The way you use colour in your garden design can have an impact on how the space feels, you can create “moods”, as well as changing your perception of space.
‘Hot’ colours – bold reds, yellows, orange and bright pinks – grab your attention and make the flowers appear closer than they are: it’s a trick that designers use to make a big garden feel more intimate. Hot colours work best in sunny gardens and on the whole, plants with bright red flowers, yellow or orange tend to be sun-lovers.
‘Cool’ colours from the blue, purple and pale pink spectrum are calming and restful. The way they blur into the background can be used to help a small space feel bigger.
Purple is the first colour to draw the eye, focusing attention on its deep, rich warmth. Mix and match it with as many yellows, oranges, pinks, or whites as you want, but you’ll still think that what you’re looking at is a “purple palette.”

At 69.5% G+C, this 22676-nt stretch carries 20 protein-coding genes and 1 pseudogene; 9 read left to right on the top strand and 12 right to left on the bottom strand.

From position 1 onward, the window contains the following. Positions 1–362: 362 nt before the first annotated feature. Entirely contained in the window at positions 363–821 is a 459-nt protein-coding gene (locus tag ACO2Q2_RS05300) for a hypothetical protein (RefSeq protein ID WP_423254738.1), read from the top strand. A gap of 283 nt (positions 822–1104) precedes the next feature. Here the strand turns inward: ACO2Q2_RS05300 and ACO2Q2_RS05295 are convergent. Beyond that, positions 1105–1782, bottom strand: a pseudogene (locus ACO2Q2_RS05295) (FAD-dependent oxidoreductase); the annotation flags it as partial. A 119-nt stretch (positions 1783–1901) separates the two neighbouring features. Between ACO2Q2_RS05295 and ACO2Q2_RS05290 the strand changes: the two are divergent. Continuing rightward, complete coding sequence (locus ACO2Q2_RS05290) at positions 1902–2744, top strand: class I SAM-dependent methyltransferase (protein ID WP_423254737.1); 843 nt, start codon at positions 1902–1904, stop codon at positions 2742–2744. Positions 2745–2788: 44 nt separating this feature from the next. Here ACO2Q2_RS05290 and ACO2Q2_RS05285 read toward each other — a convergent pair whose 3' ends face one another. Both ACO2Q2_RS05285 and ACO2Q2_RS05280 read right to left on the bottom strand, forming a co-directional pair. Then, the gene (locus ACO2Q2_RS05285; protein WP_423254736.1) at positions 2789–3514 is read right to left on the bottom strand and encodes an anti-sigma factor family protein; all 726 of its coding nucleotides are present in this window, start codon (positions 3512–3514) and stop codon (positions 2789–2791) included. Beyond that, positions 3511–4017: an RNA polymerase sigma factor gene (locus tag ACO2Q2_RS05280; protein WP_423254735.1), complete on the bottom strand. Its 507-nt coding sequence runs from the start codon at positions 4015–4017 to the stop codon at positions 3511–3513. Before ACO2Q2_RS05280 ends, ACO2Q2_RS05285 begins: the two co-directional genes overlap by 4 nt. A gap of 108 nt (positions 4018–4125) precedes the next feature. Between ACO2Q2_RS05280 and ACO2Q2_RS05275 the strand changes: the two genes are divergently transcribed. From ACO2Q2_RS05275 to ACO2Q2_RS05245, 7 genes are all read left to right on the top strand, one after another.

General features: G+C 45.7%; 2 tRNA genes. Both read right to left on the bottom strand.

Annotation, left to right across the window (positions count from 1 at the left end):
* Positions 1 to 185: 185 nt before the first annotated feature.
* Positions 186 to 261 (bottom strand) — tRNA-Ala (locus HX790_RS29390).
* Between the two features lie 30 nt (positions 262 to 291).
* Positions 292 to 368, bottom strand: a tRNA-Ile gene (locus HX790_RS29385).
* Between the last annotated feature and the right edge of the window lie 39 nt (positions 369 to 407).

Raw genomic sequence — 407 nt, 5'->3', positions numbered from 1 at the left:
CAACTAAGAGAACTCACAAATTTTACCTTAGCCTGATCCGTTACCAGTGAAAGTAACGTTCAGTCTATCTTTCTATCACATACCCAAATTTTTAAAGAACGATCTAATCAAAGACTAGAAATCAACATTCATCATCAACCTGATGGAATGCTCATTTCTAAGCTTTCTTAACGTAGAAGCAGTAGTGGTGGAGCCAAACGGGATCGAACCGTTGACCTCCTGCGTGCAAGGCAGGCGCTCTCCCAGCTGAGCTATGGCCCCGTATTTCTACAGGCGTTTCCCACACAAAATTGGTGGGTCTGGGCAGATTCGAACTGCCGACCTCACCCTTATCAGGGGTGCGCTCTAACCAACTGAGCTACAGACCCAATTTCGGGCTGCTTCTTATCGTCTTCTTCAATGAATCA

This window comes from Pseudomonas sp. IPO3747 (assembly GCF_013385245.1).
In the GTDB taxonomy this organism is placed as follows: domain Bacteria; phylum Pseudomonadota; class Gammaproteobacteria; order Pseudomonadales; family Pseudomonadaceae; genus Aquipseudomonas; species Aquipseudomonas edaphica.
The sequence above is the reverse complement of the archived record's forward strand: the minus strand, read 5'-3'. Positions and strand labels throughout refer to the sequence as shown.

What’s surprising about purple is how little it takes for it to be the dominant colour in a garden. It blends on both sides of the colour spectrum, mix it with yellow, and orange and you have a contemporary combination that is vibrant, mix it with limes and white and you have a sophisticated ‘grown-up’ palette.
Play around with different colour schemes for the summer garden, you will be surprised how your garden will take on a totally different personality.